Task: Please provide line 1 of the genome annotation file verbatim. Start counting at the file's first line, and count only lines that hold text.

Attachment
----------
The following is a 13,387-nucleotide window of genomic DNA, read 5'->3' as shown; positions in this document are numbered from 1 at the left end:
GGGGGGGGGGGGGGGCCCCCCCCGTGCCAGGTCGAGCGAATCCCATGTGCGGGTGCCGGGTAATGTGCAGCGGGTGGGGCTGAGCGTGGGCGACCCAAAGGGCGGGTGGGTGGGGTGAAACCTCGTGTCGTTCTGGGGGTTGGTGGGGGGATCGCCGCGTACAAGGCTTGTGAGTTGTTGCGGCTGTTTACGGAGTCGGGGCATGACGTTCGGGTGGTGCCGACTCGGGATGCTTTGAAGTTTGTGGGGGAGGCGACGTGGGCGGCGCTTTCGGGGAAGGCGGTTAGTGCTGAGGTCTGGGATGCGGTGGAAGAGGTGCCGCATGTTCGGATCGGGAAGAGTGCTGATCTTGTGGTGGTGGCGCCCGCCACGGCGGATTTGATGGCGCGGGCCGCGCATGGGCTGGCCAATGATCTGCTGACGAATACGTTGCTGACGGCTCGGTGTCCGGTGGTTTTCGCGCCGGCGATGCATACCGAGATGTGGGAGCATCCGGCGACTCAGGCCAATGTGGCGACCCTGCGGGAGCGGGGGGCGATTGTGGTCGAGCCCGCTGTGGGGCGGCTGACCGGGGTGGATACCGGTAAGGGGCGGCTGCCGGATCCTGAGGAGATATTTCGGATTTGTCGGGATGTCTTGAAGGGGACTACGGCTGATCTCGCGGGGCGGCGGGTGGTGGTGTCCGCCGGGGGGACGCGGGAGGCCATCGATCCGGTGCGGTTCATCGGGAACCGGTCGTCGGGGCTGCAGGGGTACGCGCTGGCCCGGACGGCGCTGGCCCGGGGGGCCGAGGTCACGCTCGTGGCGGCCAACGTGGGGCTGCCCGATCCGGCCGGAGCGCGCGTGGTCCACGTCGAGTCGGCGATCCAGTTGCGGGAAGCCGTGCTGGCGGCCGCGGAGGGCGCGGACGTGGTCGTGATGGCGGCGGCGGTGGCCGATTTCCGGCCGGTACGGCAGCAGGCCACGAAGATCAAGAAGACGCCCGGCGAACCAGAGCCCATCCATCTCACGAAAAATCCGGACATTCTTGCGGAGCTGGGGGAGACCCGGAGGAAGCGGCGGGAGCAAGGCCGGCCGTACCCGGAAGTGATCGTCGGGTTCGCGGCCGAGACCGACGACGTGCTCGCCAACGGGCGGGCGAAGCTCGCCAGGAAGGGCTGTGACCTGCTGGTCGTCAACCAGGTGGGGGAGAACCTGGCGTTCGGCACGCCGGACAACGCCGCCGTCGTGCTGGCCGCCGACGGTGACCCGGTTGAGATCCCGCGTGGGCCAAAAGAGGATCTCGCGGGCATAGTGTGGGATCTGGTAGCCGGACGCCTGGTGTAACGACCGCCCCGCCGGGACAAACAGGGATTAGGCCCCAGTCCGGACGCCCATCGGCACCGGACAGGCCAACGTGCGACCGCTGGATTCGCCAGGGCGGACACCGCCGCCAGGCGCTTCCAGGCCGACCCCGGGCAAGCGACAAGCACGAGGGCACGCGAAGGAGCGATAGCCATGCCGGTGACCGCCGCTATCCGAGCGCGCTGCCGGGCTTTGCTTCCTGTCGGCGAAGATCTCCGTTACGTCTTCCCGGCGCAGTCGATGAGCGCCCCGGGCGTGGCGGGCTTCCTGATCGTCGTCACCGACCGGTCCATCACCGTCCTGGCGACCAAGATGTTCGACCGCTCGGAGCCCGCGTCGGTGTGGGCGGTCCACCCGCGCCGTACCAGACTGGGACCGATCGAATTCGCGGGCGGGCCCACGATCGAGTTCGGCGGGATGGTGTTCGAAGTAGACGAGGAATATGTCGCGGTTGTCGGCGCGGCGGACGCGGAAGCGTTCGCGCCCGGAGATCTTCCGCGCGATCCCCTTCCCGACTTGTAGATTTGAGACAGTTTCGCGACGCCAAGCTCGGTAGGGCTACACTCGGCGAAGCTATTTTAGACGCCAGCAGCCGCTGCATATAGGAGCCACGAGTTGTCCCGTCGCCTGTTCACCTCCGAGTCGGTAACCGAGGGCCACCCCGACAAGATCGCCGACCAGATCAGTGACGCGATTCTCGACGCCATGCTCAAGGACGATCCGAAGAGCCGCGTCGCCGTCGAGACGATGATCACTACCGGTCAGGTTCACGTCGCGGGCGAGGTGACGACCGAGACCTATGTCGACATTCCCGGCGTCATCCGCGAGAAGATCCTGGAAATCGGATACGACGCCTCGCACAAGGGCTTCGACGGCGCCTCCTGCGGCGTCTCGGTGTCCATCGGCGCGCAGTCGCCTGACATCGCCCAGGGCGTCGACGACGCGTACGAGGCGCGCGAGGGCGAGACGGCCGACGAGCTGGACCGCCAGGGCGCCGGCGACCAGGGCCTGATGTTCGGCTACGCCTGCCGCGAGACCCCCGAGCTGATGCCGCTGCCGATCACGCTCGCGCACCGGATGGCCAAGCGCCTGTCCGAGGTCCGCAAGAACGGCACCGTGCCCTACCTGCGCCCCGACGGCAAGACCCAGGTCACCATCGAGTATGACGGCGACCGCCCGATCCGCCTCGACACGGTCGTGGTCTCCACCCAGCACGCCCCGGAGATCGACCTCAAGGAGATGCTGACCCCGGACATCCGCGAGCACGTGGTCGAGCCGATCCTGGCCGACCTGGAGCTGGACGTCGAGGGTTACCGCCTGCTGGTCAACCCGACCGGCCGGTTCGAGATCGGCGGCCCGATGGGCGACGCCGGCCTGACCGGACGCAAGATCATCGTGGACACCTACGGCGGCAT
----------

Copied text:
The following is a 13,387-nucleotide window of genomic DNA, read 5'->3' as shown; positions in this document are numbered from 1 at the left end: